President Joe Biden clinched the endorsement of the United Auto Workers (UAW), America’s largest car workers union. This development comes on the heels of Donald Trump’s triumph in the New Hampshire primary, setting the stage for a highly anticipated rematch for the White House.
Following Trump’s decisive victory in New Hampshire, both Biden and his Republican predecessor positioned a November election rematch as inevitable, despite polls indicating that most Americans may not be keen on a repeat of the 2020 contest. Biden’s moment of good news arrived as he sported a black union baseball cap, standing with his arm raised, after the influential UAW threw its support behind him—a substantial boost for his quest for a second term.
Expressing gratitude for the endorsement, Biden stated in Washington, “Let me just say I’m honored that you have my back and I have yours,” as union members echoed his name. Notably, the UAW’s backing marked a pivotal moment in the battle for the blue-collar vote against Trump.
The UAW endorsement coincided with Biden’s campaign intensifying its focus on the upcoming election against Trump, who secured his second consecutive primary victory in New Hampshire. Trump, in his victory speech, targeted his sole remaining Republican challenger, Nikki Haley, vowing to “get even.”
Despite Haley’s determination to continue her campaign, history suggests a formidable challenge, as no Republican has ever won both opening contests without ultimately securing the party’s nomination. Meanwhile, Trump’s rhetoric against Haley hinted at the contentious nature of the upcoming campaign.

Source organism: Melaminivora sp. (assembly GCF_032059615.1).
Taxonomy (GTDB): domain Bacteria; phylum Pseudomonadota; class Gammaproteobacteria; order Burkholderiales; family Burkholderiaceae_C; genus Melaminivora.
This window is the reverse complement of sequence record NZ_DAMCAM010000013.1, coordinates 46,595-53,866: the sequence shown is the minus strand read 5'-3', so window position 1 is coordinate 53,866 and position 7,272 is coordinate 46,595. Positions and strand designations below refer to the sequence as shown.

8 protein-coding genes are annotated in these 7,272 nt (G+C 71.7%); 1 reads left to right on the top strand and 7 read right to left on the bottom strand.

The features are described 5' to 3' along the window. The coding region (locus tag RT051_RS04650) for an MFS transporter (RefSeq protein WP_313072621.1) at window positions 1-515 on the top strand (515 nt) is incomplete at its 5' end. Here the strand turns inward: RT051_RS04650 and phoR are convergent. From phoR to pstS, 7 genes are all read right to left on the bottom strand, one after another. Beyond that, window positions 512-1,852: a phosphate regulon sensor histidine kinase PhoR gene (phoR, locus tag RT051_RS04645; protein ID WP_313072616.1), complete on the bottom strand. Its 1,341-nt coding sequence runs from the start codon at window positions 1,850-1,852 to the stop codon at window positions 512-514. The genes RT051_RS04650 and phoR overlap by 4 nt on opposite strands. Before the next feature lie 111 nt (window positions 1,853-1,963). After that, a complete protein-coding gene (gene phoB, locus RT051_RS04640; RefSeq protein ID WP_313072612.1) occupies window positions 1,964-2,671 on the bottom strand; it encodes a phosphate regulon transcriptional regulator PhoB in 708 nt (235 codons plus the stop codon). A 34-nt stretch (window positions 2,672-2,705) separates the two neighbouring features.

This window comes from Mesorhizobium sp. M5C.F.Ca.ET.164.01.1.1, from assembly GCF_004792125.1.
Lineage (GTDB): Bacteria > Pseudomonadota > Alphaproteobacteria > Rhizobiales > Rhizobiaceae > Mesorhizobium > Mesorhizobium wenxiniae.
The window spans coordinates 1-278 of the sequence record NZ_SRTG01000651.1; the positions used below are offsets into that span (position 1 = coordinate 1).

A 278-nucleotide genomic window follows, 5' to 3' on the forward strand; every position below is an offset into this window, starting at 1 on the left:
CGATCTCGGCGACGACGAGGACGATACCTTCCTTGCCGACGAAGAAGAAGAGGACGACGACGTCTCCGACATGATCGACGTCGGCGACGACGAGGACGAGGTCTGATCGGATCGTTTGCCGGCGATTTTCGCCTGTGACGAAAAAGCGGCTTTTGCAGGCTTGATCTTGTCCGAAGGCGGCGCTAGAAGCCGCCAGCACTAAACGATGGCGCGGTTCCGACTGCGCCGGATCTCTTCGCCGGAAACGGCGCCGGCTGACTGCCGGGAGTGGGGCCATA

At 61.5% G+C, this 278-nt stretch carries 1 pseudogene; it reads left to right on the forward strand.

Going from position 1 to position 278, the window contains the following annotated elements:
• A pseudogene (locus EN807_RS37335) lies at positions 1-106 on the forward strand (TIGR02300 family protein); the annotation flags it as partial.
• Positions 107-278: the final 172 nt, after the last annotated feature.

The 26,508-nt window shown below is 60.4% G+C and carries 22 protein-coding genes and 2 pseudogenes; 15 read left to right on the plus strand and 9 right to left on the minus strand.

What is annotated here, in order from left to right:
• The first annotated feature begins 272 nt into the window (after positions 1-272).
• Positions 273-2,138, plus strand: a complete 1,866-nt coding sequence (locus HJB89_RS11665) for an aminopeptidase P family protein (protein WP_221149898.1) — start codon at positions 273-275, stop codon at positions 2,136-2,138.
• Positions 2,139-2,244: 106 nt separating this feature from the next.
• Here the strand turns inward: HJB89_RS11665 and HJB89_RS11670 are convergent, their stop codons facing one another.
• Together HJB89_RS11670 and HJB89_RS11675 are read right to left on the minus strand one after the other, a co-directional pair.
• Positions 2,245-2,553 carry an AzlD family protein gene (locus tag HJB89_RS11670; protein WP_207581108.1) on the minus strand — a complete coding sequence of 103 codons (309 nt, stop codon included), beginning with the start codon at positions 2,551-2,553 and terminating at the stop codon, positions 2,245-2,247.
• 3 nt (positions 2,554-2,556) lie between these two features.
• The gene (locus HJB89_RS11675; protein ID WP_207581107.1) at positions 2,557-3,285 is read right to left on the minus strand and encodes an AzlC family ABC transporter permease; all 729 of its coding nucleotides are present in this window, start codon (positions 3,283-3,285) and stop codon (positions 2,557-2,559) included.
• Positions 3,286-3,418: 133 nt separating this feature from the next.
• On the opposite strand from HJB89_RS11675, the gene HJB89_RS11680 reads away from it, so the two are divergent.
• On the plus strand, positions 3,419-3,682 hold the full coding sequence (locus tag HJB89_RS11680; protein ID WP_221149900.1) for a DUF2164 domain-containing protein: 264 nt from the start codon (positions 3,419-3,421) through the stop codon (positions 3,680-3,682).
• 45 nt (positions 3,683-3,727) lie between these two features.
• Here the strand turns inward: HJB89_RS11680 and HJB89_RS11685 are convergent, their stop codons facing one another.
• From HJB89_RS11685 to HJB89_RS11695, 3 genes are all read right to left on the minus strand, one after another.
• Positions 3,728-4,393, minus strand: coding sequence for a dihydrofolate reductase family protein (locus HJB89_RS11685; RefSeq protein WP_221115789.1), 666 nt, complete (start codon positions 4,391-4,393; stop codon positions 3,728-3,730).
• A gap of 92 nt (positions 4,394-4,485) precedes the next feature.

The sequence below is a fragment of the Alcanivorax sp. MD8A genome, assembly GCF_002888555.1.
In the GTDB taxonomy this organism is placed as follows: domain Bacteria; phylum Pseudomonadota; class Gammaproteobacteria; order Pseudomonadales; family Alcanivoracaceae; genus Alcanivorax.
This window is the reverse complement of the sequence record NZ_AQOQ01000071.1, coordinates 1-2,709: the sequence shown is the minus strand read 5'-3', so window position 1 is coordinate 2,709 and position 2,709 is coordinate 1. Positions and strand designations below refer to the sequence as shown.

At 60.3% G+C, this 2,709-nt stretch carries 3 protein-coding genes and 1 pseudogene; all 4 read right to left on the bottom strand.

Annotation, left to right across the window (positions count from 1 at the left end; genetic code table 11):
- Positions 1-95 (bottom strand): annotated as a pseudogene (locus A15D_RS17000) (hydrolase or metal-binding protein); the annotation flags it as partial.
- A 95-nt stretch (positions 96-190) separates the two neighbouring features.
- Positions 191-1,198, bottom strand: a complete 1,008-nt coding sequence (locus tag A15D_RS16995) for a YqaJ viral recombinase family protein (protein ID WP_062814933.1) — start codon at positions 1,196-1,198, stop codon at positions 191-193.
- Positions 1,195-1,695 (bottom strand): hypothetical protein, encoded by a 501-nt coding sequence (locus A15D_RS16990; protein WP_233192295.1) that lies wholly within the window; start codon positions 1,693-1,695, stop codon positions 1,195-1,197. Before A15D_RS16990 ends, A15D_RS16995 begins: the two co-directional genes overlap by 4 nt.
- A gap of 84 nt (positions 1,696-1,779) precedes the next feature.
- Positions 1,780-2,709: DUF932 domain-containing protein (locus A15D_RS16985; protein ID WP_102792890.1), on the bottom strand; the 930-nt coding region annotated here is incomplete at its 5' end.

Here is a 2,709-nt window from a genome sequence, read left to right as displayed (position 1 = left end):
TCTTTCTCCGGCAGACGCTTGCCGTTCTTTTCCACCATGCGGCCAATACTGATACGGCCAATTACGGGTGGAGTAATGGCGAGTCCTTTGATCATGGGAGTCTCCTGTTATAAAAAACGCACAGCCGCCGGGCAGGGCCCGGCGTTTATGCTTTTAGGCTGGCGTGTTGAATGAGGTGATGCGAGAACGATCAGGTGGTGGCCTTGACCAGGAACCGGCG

In response to the endorsement, UAW Chief Shawn Fain criticized Trump, asserting that the former president “doesn’t care” about workers and accused him of wanting to “screw the American working class.” Fain emphasized the union’s commitment to advocating for a ceasefire, particularly in light of Biden’s support for Israel’s offensive on Gaza after the October 7 Hamas attacks.
As Biden gears up for a potential November rematch with Trump, the UAW’s endorsement serves as a crucial pillar in his strategy to win over working-class voters—a demographic that played a pivotal role in battleground states during the 2020 election. The UAW, known for its campaigning influence, had hesitated to endorse Biden, with disagreements over his stance on electric vehicles and previous divisions among its members in the 2020 election. The union’s endorsement, however, underscores Biden’s persistent efforts to secure their support, including becoming the first U.S. president to join a picket line during the union’s strike against major U.S. car manufacturers last year.
Despite the disruption caused by pro-Gaza protesters during Biden’s speech to the UAW, the union remains committed to pushing for a ceasefire, urging the White House to join their efforts. As the election dynamics unfold, the endorsement from the UAW adds a crucial dimension to Biden’s strategy, particularly in appealing to the working-class voters who have proven influential in recent electoral outcomes.